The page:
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Lewes, Delaware
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February 24, 2006     Cape Gazette
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February 24, 2006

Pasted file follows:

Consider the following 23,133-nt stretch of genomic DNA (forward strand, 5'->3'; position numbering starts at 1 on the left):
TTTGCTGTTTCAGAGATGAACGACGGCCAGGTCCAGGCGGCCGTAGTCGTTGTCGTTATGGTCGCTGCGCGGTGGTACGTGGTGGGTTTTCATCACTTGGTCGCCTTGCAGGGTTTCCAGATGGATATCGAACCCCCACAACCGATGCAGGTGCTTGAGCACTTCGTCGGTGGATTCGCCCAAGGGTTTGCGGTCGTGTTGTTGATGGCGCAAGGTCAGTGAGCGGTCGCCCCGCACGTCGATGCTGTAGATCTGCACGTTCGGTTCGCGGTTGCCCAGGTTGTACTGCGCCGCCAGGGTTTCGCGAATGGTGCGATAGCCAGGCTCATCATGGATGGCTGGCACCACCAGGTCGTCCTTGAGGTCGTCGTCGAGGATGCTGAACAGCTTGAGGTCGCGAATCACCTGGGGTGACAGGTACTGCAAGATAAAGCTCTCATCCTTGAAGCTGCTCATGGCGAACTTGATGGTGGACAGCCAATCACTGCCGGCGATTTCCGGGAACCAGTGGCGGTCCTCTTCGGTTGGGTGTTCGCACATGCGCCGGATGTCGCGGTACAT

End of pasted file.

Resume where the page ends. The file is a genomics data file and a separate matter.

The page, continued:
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110 - CAPE GAZETTE, Friday, Feb. 24 - Monday, Feb. 27, 2006 What is the most accurate way to test00 body fat? Chris: I am determined to get back into shape. I have recently started a new program and have promised myself that I will stick with it. In the past, the only way to keep my- self motivated was to record my progress. If I can see the results, I will stay consistent. I recently bought an electronic scale that not only gives body weight but is supposed to measure my body fat. However, a friend showed me an article that said that these types of scales do not accu- rately test for body fat. Have you ever heard of a scale that mea- sures body fat? If so how accurate do you think it is? What are the best ways to test for body fat? - Frank J. Chris Antonio Frank: The three most common ways to calculate body fat are hydrosta- tic weighing, skin-fold calipers and home body-weight scales equipped with bioelectrical im- pedance. Let's start with most ac- curate and work our way down to the least accurate. The best way to determine body fat is hydrostatic weighing. To take this test, you're body must be lowered irito a giant tank of water. Since muscle is denser than fat, your body composition can be de- termined based on how much wa- ter you displace. People who have a low body fat will displace more water than those with a higher body fat per- centage. The problem with this test is finding a place that actually offers it to the public, I have tried but have had no luck. If you're inter- ested, you're best bet is a major university or medical facility. The second most accurate way to determine body fat is the skin- fold method. This test uses a large set of calipers to lightly pinch the skin in several key areas. The calipers allow you to measure the thickness of fat on the outer layer of skin. You then compare the measurements to a chart, and you have your body fat percentage. In my opinion, this is the most practical method because it's ac- curate, affordable and user friend- ly. With a little practice, anyone can become good at performing the skin-fold method. However, it's important to consistently use the same person to conduct the test or you're results will vary. You can purchase a pair of calipers online for prices ranging from $20 to $250. Most personal trainers cab also do the test for a small fee. The least effective way to test your body fat is bioelectrical im- pedance or electric body fat scales. Bioelectrical impedance works by sending low-level elec- trical currents through your body to determine your body fat. This method is popular because it is quick and easy. Recent advances in technology have made it possi- ble to add bioelectrical impedance to scales and sell them at reason- able prices. These scales are sup- posed to check your body weight and composition in one shot. However, there are many factors that can change your results. For example, the amount of wa- ter in your body, your skin tem- perature and recent physical activ- ity can cause the test to be very in- accurate. Since this method is not the most accurate in the first place, these factors can make it even worse. I have personally tried body-fat scales and have been dis- appointed with their inconsisten- cy. I agree. You are more likely to be consistent if you see progress. If testing your body fat motivates you, I suggest using the skin-fold method. It's accurate, affordable and fairly easy to do. Body mea- surements are also a great way to determine results. Combine them with before and after pictures, and ASK THE TRAINER "you will have all the proof you need. Chris Antonio is a Personal trainer at Gold's Gym in Re- hoboth Beach. lie is also a former world-class weightlifter, tie has been lifting for more than 20years and has trained a wide variety of clients ranging from All-American athletes to the average person try- ing to get into shape. Email de- signfit@earthlink.net to ask a question. People Continued from page 108 woman once told me that she would rather be dead than be fat. "How about Bells Palsy?" I asked her. "What's that," she asked. "It's where one side of you face becomes frozen for a couple of months and when you recover you will be slightly asymmetrical, but only people who gaze into your eyes will notice. Would you rather be dead or could you hang in there? Because Fll tell you, perfection is not sustainable." She no longer talks to me be- cause she knows I know she is de- viating from her ideal of herself. Better to just roll with it baby. CRAWL A CROOKED MILE - There is no doubt that the best cross training, low impact exer- cise is lap swimming. And even a nonaccomplished swimmer like me can work up to the point of covering great distances without going to the doggie paddle or ele- mentary backstroke to rest. Where am I going with this? I'd love to see a pool at the high school with open hours for recre- ation swimming for land mana- tees like me. I was once passing an aquasize class of ladies in the pool at the Lewes Yacht Club and the instructor shouted, "Nice hiney!" I thought it was inappro- priate but nevertheless said, "Thank you." "What are you talking about?" she asked. I said, "Nice high knee." "I wasn't even talking to you. What did you think I said?" SNIPPETS - This paper hits the street on Friday morning and maybe on Thursday night the school board selects a football coach for Cape. So as a journalist I get scooped which is doubly weird because I was on the inter- view committee. I am not above rumoring a likely selection in this column, however, because I'm a forgotten part in a lengthy process and the classy thing for me to do is remain mute. However, I am will- ing to give clues using sign lan- guage and water displacement. Cape Re!gion Athletes Of The Week TRAVIS DORMAN Travis went into last week- end's Henlopen Conference Wrestling Tournament seed- ed second in the 140-pound weight class. Ryan Agan of Smyrna reached the final opposite Dorman with an upset pin over an undefeat- ed Lake Forest opponent in the semifinals. Dorman is focused, experienced and talented. He made no mis- takes in his championship bout defeating Agan 6-1 to join his first cousin Brian Riggin as a Henlopen Con- ference wrestling champion. BRIAN RIGGIN The ever-changing look of athlete Brian Riggin, from a rounded, wooly caterpillar 10-year-old to a strapping 215-pound Henlopen Confer- ence wrestling champion, has been impres- sive. Riggin used his strength and technical ex- pertise last weekend to get through the 215-pound bracket, beating a strong and solid Luke Pierson of Milford in the final 4-3. Rig- gin will be on another jour- ney this weekend in pursuit of a state championship. BRYCEN DAVIS Not only is this junior easi- ly one of the nicest people around, but he's also one of the fastest guys to tear up Cape's track in quite some time. A quiet person and dedicated athlete, Davis led his track team to a 10th place finish last week at the Delaware Indoor State Championships at Universi- ty of Delaware. The stand- out captured a second in the 200 meters in 23.22, just be- hind Dover's Gary Sumpter. ERIKA LAWSON Erika is currently a ninth- grader at Cedar Crest High in Lebanon Pa. Last winter and summer she swam for the Sussex Family YMCA and was a junior lifeguard for the Delaware State Parks Beach Patrol captained by Steve Spence. Last summer she placed first in team com- petitions in the Dave Reynolds Biathlon and Re- hoboth Main Street and Overfalls aquathons. Brennan headed to Milford High Cape s former football coach Sean Brennan will move to Mil- ford next fall and become offen- sive coordinator for head coach Mike Tkach. Brennan also will coach the quarterbacks and defen-" sive backs "I will continue to live in the Cape district because my daugh- ters have thier friends here, they love the beach and they love Re- hoboth Elementary School," Brennan said. This spring Brennan will be the varsity assistant coach for the Mil- ford baseball team. Brennan has 10 years of coach- ing baseball in his background, which includes nine at William Penn High Schoolo and one at Salesianum. Brennan said, "Playing against Cape in baseball and football is going to be tough, but we can't move forward and accomplish positive things looking over our shoulders. "I was given a great opportunity at Cape and the good Lord has blessed me with another opportu- nity to be a part of something spe- cial again." Brennan will begin teaching at Milford the next school year. Sponsored by 645- 7700 www.capegazette.com